Women’s safety campaigner Mina Smallman has warned the new Metropolitan police commissioner that she is giving him 100 days to address sexism and racism in the police force and “unless things have changed I’ll be coming for him”.
Smallman was thrust into the public eye after criticising the Met for failings in handling the case of the murder of her two daughters, Nicole Smallman, 27, and Bibaa Henry, 46, in a satanic ritual during the pandemic.
Smallman, who was the Church of England’s first female archdeacon from a black or minority ethnic background, lambasted the “toxic culture” that led to officers sharing photos of her two daughters’ bodies, and accused police of being slower to investigate the murder of women of colour.
But she said she remained “optimistic” that the recently appointed commissioner, Mark Rowley, would improve the Met’s culture.
“Why would you take that job on? It’s like being prime minister: a poison chalice. I’ve had conversations with him, and I choose to believe he understands the work that needs doing, but I give him 100 days and unless things have changed I’ll be coming for him,” she said.
Smallman told the Guardian she believed she had the ear of the Met, and her success at gaining media attention had given her “hotline numbers to some very powerful people”. But although there has been a huge cultural shift in how violence against women is understood, she feels the Met has been slow to implement changes which reflect this.
She said she had experienced “the best of Met policing and the worst”, but the main target of her ire was the insistence on a feeble apology. “Stop with the bloody sorry,” she said, adding that she “hate, hate, hate[s]” anaemic phrases such as “lessons will be learned”.
She is working with Jude Kelly, organiser of the Women of the World festival, on an event to be held in 2023 on the birthday of one of her daughters. Called It’s Time, the event will explore femicide, violence against women and how society can be made safer for women.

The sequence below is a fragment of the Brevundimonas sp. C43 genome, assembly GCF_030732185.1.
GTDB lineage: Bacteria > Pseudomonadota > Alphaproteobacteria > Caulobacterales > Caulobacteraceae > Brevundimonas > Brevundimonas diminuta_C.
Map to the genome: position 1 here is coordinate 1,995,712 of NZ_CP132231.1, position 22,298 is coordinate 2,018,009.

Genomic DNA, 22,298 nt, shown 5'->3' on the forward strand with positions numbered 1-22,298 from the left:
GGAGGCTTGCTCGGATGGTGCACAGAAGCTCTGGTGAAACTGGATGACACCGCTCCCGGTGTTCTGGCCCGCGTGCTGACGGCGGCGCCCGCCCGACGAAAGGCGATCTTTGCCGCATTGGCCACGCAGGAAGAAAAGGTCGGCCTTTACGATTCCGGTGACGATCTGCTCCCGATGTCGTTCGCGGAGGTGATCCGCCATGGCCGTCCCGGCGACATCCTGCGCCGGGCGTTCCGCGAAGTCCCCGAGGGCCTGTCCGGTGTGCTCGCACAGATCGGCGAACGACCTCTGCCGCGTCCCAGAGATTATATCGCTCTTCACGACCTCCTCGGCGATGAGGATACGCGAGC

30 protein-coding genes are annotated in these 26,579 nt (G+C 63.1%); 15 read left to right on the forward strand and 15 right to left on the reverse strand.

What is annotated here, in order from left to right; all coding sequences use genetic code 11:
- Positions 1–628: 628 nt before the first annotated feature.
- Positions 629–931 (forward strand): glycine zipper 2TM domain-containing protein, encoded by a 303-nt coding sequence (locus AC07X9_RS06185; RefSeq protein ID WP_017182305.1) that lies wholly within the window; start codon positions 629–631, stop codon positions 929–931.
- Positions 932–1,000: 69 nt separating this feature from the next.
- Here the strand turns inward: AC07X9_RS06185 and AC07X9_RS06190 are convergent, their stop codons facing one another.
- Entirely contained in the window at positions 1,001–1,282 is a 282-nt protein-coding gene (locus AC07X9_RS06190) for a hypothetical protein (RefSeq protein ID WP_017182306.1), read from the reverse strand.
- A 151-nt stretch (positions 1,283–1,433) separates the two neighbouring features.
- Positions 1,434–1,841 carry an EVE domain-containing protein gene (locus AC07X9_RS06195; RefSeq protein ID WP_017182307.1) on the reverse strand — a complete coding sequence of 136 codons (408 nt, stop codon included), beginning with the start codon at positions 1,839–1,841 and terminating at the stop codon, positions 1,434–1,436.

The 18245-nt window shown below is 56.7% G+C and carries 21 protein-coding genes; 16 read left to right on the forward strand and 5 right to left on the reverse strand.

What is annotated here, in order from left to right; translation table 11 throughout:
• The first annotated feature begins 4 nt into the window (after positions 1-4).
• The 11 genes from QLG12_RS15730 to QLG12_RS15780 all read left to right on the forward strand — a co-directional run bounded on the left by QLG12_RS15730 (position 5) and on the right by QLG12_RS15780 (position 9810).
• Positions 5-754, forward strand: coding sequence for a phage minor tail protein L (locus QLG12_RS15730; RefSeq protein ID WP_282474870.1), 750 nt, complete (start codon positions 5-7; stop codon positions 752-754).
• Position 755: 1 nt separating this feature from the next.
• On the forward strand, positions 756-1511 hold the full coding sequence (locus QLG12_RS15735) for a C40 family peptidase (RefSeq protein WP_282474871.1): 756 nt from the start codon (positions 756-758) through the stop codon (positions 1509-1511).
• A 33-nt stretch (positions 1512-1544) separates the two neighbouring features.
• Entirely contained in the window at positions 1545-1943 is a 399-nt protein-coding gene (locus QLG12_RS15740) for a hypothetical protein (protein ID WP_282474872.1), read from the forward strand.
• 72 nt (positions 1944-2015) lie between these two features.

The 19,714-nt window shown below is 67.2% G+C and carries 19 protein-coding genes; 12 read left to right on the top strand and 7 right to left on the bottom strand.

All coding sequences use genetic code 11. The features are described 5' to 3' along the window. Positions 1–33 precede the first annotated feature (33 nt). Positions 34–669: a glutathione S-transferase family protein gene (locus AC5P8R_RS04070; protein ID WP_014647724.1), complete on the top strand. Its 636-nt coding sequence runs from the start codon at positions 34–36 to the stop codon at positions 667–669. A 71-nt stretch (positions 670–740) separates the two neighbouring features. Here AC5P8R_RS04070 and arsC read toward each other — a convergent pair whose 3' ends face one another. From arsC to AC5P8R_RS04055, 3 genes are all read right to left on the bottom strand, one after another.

The pair are also collaborating on a death festival, which opens on Friday, and will aim to get people to think and talk more about death. In particular, Smallman and Kelly are interested in how British culture, which tends to frame death as tragic, gloomy and sinister, can take inspiration from cultures where it is treated as a celebration of life.
“The absolute one thing people have in common is we’re born and we die. We talk about birth a great deal – we congratulate, we’re fascinated by the process, we take millions of pictures because it’s a celebration – but we’re much more complicated, silent and gauche around discussing death,” said Kelly.
Kelly will be interviewing Smallman, who will share what she has learned about death from her experience working on funerals as a priest and grieving in the public eye. She will ask what it feels like when “you’re propelled into being a public figure at the very moment when you need private space and private time”.
Smallman said she had “found peace” in her activism work, which she believes has helped her process her grief. “When I’m not doing public speaking in some form or another I am at my lowest ebb … At home, I’m broken in a million pieces.
“I couldn’t save my girls in person but I’m speaking out to save other people’s daughters. That feels good to me, it feels like my girls would be saying, ‘Yeah that’s mum, that’s what she does.’”
Although as a minister she was trained in handling funerals and believes death should be approached more positively, she struggled to apply this edict to her own life. “I am absolute rubbish,” she said.
Both Kelly and Smallman believe that people should feel more comfortable talking about death, both in terms of processing their own experiences as grief and comforting the bereaved.
Smallman said she had noticed people struggled with how to phrase their condolences after her daughters’ murder, making it feel like a “dirty secret”, when “just reaching out and saying I’m here” was always appreciated.
“If we could change the way we view death – whether it’s sudden or after a long life – then we would give people permission to just say things that give us encouragement,” she said.
The death festival takes places between 11 and 12 November 2022 at the Attenborough Centre for the Creative Arts (ACCA), Brighton.